Image Entertainment // 1972 // 83 Minutes // Rated R
Reviewed by Judge David Johnson // January 14th, 2006
a.k.a. Incense of the Damned, a far cooler title.
Hey, it's a vampire movie from the '70s! How original, right? But before you get all snarky on me, know that Bloodsuckers represents a different approach to the idea of vampirism. Does it work? Well, the jury is still out, but it should be back by the end of the review. You see, that's how we do the reviews on this web site, with a courtroom gimmick. Clever, huh, my "jury's out" line?
When young Richard Fountain (Peter Mower) disappears in Greece, his bad-ass friends decided to try and hunt him down. What they don't anticipate, as they embark on their trans-global investigation, is that Richard has involved himself with a sect of horny orgy-folks who have found sexual enlightenment from drinking one another's blood.
Bodies pop up every time Richard's friends hone in on his trail, and all signs point to vampire mayhem. The chase continues into the mountains of Greece, where Richard is found, half off the deep end, apparently under the wiles of a voluptuous sexpot who gets her kicks from sucking down some O-positive from her beaus' necks.
Now Richard and crew must escape the clutches of the deranged cultists and returns to England -- but Richard's rehabilitation from vampire sex may be more difficult than anyone could have anticipated.
First things first: Bloodsuckers, despite its lurid title and the splash of a nude girl screaming and covered in blood on the disc jacket, is more a mystery-thriller than a flat-out horror flick. And as far as its take on vampirism is concerned, well, it's certainly unique. Basically, the film posits that bloodsucking is a psychological construct emanating from sexual inadequacy.
While that plotline doesn't exactly scream "kick-ass horror awesome!" and would appear to be more at home in the bowels of a weighty psychiatric textbook, it is a fairly refreshing approach to the tired genre cliches. Plus it allows for a super-trippy orgy scene.
The horror elements are downplayed and the gore effects are very low -- the extent of the blood and guts is some Greek women running around with fruit punch on their mouths -- and the actual on-screen vampire action is limited. But grossing the viewer out is not the point of the film. Bloodsuckers wants to play with the vampire mythos, but mainly to throw a chase saga at you.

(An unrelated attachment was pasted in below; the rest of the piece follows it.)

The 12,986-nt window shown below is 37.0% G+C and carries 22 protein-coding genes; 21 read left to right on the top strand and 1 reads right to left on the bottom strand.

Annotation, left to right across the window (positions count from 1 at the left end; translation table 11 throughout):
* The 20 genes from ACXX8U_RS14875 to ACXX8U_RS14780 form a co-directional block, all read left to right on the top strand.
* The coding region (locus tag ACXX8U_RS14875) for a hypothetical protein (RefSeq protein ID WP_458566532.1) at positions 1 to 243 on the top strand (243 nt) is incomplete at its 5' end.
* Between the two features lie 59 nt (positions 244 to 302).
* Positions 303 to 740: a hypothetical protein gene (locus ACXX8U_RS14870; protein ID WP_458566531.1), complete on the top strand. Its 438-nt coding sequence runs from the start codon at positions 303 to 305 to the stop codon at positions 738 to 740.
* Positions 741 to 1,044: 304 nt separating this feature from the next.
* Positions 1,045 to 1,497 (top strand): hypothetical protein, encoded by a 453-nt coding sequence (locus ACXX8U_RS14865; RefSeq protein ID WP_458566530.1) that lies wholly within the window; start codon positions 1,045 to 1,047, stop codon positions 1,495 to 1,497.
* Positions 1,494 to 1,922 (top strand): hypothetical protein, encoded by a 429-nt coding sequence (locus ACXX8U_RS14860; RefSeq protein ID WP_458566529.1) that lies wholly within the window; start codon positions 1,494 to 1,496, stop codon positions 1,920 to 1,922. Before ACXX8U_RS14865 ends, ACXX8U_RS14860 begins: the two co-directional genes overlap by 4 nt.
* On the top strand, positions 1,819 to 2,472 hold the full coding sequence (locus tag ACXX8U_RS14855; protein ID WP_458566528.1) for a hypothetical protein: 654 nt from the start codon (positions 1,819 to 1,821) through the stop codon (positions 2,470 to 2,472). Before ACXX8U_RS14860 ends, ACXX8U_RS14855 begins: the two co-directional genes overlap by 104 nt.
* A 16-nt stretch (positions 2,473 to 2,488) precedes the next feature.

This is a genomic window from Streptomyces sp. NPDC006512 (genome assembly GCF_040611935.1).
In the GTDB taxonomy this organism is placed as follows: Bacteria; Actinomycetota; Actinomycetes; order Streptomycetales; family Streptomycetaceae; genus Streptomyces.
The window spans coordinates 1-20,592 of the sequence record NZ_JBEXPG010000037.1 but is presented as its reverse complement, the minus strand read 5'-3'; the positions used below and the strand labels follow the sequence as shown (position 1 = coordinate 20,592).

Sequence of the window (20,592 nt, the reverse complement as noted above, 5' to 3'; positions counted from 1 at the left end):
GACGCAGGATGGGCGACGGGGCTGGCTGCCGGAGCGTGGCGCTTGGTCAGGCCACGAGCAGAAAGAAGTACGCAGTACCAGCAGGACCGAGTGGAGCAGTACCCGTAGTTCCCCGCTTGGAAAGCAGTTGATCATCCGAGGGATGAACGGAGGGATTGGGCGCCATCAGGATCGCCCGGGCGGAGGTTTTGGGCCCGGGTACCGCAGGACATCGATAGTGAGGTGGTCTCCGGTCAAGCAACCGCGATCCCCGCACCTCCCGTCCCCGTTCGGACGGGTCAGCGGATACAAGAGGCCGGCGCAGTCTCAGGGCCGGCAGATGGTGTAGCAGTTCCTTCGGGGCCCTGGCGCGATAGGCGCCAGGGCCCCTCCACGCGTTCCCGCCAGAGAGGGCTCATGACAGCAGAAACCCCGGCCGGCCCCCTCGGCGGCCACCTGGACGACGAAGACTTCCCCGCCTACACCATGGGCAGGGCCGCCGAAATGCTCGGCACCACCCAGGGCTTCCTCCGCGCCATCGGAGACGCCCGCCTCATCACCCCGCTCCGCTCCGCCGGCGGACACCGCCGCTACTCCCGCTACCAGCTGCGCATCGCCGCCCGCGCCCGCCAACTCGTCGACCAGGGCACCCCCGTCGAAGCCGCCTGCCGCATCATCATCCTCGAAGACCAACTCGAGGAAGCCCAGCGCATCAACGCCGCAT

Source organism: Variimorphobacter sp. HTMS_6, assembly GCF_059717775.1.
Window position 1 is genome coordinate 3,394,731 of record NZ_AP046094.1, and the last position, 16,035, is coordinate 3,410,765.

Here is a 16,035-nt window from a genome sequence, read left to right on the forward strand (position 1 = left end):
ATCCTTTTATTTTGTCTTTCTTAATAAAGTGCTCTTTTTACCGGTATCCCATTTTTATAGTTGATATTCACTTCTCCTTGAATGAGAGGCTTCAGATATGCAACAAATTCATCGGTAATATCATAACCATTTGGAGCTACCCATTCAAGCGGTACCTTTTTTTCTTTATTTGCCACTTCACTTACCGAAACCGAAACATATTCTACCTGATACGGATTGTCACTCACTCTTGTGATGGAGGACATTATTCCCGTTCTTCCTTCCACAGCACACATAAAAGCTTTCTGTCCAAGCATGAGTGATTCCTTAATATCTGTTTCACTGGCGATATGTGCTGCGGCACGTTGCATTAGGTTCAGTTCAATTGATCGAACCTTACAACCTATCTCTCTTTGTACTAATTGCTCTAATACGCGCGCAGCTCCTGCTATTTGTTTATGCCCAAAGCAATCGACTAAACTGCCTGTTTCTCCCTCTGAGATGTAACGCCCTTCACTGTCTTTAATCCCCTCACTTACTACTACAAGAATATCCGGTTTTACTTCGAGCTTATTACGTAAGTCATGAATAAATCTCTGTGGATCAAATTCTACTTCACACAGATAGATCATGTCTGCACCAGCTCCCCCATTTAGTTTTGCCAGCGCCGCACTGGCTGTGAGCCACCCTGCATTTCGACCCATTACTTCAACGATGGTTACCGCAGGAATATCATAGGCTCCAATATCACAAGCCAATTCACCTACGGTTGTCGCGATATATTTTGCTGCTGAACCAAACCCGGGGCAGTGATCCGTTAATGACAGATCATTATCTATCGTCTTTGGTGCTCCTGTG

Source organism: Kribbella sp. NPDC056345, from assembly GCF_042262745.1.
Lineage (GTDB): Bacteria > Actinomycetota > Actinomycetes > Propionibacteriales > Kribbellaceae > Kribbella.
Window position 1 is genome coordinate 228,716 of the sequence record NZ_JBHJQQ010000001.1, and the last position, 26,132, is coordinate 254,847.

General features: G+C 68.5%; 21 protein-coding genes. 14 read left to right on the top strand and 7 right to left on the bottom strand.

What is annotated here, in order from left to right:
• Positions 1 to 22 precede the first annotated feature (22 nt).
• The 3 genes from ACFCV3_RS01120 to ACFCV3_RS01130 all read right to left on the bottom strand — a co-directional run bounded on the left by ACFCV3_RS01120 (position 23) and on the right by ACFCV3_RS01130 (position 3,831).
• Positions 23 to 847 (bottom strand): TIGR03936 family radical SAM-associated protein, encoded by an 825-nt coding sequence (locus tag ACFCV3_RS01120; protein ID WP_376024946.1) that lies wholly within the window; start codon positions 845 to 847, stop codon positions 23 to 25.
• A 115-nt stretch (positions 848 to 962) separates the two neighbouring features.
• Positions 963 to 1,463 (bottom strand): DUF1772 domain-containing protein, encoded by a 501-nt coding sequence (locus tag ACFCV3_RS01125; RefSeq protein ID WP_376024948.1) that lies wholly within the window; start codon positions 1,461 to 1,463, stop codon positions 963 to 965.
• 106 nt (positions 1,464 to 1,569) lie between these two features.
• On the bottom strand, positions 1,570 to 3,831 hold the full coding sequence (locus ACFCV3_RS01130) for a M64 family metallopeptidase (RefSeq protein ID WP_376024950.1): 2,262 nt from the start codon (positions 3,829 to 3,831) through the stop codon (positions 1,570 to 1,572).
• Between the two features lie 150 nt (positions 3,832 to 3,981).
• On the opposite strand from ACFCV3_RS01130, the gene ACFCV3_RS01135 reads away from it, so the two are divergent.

I have to say, it moderately succeeds in that respect. Despite a few slow patches, the film moves along at a decent clip, thanks to the forward momentum of Richard's pals' globetrotting investigation. These dudes are constantly on the move, tracking down leads and fending off the violent advances of scumbags looking to protect the blood-slurping sex cultists. There's actually a surprising bit of action here, with the Chuck Norris Award for bountiful, though awkward-looking, fisticuffs sequences going to the African guy, one of Richard's friends, who only came to kick ass and chew bubblegum -- and he was all out of bubblegum.
Smartly, the flick resolves the Richard-on-the-run storyline about three-quarters the way through and changes narrative gears: the final act finds Richard thrust back into high-falootin' British university life, where he's on the cusp of giving a big speech to a bunch of academics. The true effects of his tango with sexual perversion will reveal itself in a pretty dope ending.
Look, Bloodsuckers is decent for what it is: something different and a solid thriller. The horror is tame, the pace sometimes meanders, and there are more than a few cheesy moments (the orgy scene is lengthy, goofy, and non-erotic); but overall I didn't hate the movie.
Redemption has issued this disc with a minimal amount of fanfare, but it should suit the fans that were somehow searching out this rarity. The transfer is full screen, and performs well throughout, despite a few print flaws. The mono soundtrack is uninspiring. Sadly, only a photo gallery is offered as an extra.
If you're after a blood-drenched vampire film rife with sadomasochistic sex (which the synopsis on the disc-case hints at) you'll likely be disappointed with Bloodsuckers. But horror fans in general might appreciate the new spin and everyone's gotta love that bad-ass African mofo.
The accused actually doesn't suck.
Review content copyright © 2006 David Johnson; Site layout and review format copyright © 1998 - 2016 HipClick Designs LLC
Scales of Justice
Studio: Image Entertainment
* Full Frame
* Dolby Digital 1.0 Mono (English)
Running Time: 83 Minutes
Release Year: 1972
MPAA Rating: Rated R
* Photo Gallery